KAFKASSAM – Kafkasya Stratejik Araştırmalar Merkezi

  1. Anasayfa
  2. »
  3. Gündem
  4. »
  5. James Crabtree: U.S.-China De-Risking Will Inevitably Escalate The logic of reducing dependence always ends in a downward spiral

James Crabtree: U.S.-China De-Risking Will Inevitably Escalate The logic of reducing dependence always ends in a downward spiral

Kafkassam Editör Kafkassam Editör - - 8 dk okuma süresi
182 0

How much de-risking will ever be enough? Kurt Campbell, U.S. President Joe Biden’s lead Asia diplomat, hinted in a recent interview that the United States was nearly done with new rules limiting Chinese access to technology and investment. “We have tried to make clear that there is a difference between a narrow de-risking and a broad decoupling,” he said. “At the end of this effort, the idea is to begin consequential diplomacy with China.” Yet almost by definition, the narrow measures introduced so far only moderately reduce risks related to China, especially in scenarios involving a military conflict with Beijing. As a result, demands in Washington policy circles for more stringent measures targeting China are likely to grow, creating a downward de-risking spiral that was not originally intended.

The notion that de-risking might have a natural end—a place where risks relating to China come back to manageable levels—is alluring. Biden’s team recently unveiled long-delayed measures limiting U.S. investment in Chinese technology companies. Following intense internal debate, the rules were drawn relatively narrowly, touching only a handful of areas, including artificial intelligence. Elsewhere, there is continued evidence of de-risking in semiconductors. In July, Taiwanese chip maker TSMC announced plans to build a new €10 billion plant in Germany. Part of wider attempts to disperse global production, the move aims in part to curb risks of shortages in the event of a future conflict over Taiwan, where most advanced semiconductors are made.

All this reflects a range of western dilemmas over how far and how fast to cut back connections with China. Many find solace that talk of outright de-coupling has been abandoned. De-risking, a term first popularized earlier this year by European Commission President Ursula von der Leyen, has become widely used instead. This appears to strike a sensible middle ground, avoiding the prospect of a ruinous total economic split from China. De-risking is meant to focus narrowly on a small range of strategic industries, from pharmaceutical supplies to electric vehicle batteries. Typically, new measures aim to reduce vulnerabilities stemming from excessive reliance on Chinese supplies, which could be exploited by Beijing to gain leverage in an international dispute, with those supplies perhaps even cut off entirely in a crisis.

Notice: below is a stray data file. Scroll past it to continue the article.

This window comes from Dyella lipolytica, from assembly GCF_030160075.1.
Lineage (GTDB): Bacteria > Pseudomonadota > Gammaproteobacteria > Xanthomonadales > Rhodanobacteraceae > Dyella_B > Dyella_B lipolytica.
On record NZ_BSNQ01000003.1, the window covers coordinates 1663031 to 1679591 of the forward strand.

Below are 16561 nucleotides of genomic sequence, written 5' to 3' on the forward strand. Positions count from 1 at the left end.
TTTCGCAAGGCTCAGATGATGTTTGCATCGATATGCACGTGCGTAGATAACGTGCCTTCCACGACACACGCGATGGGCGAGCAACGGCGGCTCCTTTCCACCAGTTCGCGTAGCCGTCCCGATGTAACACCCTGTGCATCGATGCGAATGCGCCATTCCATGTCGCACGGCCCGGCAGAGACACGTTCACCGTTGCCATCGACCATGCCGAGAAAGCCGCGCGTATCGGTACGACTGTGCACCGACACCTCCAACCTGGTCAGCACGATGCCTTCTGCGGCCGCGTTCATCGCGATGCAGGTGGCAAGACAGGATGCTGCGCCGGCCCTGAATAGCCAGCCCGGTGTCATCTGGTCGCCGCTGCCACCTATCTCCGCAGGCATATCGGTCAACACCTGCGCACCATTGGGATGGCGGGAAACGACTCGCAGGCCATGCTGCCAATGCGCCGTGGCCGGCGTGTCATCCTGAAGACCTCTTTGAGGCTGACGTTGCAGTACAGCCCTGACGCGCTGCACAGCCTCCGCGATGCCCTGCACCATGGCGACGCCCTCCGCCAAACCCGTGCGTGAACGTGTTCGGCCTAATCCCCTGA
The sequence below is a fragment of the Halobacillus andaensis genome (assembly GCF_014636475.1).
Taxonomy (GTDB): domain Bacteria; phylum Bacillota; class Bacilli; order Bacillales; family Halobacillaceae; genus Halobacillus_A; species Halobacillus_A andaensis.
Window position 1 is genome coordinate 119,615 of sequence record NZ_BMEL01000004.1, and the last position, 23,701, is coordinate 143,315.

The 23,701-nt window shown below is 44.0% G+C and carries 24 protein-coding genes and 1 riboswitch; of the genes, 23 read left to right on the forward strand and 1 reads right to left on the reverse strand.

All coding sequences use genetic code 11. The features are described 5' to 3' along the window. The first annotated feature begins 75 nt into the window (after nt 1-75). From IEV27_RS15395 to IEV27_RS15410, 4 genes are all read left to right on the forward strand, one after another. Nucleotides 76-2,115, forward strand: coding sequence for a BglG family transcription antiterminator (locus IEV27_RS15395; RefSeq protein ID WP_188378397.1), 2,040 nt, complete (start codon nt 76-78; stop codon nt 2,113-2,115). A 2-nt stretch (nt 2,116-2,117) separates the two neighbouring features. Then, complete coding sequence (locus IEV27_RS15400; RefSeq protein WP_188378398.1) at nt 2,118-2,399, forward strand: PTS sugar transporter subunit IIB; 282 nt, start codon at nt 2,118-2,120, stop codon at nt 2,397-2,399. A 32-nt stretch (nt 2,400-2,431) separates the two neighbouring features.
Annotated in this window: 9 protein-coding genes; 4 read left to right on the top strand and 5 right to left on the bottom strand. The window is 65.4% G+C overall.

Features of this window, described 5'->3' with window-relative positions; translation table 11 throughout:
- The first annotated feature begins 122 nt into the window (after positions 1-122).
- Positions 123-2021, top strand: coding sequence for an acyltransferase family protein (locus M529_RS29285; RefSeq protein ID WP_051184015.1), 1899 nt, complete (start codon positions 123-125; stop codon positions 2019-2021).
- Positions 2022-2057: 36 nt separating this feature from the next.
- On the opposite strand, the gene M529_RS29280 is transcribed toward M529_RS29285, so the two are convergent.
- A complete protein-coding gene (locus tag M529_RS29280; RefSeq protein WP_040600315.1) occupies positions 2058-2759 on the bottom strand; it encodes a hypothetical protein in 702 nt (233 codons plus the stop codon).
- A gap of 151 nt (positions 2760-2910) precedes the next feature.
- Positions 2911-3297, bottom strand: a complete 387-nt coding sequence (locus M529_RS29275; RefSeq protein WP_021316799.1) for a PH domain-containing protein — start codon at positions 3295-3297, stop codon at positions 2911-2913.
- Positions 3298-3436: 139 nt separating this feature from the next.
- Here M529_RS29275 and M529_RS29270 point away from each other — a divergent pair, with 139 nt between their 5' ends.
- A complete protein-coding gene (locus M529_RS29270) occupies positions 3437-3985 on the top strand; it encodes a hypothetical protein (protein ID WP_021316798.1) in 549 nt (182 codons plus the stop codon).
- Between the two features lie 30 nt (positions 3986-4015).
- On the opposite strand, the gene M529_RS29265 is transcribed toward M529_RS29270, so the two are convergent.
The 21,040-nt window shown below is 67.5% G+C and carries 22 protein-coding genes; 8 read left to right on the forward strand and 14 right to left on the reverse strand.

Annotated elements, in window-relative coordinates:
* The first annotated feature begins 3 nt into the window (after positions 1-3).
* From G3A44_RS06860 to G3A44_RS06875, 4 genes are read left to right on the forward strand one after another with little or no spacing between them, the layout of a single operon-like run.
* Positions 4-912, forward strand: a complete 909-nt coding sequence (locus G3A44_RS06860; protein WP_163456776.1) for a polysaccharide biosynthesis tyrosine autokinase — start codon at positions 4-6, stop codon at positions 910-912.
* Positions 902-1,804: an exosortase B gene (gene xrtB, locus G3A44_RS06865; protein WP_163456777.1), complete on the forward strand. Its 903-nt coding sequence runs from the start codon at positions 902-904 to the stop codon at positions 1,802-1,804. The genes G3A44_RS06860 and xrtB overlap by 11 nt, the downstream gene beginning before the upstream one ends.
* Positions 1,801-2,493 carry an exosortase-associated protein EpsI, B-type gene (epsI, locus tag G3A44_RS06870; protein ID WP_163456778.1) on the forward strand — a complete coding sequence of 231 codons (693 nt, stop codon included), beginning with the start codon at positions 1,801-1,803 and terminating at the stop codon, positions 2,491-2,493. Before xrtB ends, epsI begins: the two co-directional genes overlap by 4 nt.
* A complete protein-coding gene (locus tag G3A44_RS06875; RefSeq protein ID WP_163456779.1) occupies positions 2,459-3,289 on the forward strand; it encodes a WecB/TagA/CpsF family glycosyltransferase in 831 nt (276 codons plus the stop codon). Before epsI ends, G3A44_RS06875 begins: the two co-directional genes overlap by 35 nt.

Semiconductors are only the most important example, with a particular focus on TSMC, the world’s largest producer. The chip giant is midway through a push to globalize manufacturing, set off by pressure to diversify production from Taiwan. In addition to its German plans, the company is ploughing $40 billion into new U.S. facilities while building others in Japan. By 2025, TSMC will make about a fifth of its advanced chips outside Taiwan, up from less than a tenth only a few years ago. Other companies are taking similar measures. Intel is also planning a new plant in Germany. UMC, another Taiwanese group, is increasing production in Singapore. The resulting shift is significant. The United States, for example, could control as much as 16 percent of global chips capacity by 2025, up from around 10 percent last year, according to Boston Consulting Group.

All this pleases Western politicians. It suggests de-risking policies are working, reducing reliance on chips made in Taiwan, and protecting against a future conflict. In private, Taiwanese semiconductor executives are less happy. Taiwan remains an ideal place to build advanced chips. TSMC’s gigantic, expensive factories on the island are nestled within a unique ecosystem of suppliers and skilled workers that is hard to replicate elsewhere. In truth, the last thing they want to do is build chips in the United States, where manufacturing is expensive and skilled labor scarce. TSMC has already blamed labor shortages for delaying the start of production at its new facility in Phoenix, Arizona, until 2025.

In truth, TSMC tends to launch these new facilities under various forms of duress. The United States remains Taiwan’s most important diplomatic partner. If U.S. leaders want TSMC to set up a new factory, it is hard for the company to say no, especially when tempted by generous incentives, including the subsidies and tax credits in Biden’s $50 billion CHIPS Act. Just as important is pressure from clients. Large chip customers like Apple are also being pressed to reduce supply chain vulnerabilities. Relying on a handful of factories in Taiwan for most of their high-end chips looks risky. Clients like Apple likely told TSMC to start making their chips closer to home, or risk them buying more from rivals like Intel or Sams.

By James Crabtree, a columnist at Foreign Policy and the executive director of the International Institute for Strategic Studies-Asia.

İlgili Yazılar

Bir cevap yazın

E-posta hesabınız yayımlanmayacak. Gerekli alanlar * ile işaretlenmişlerdir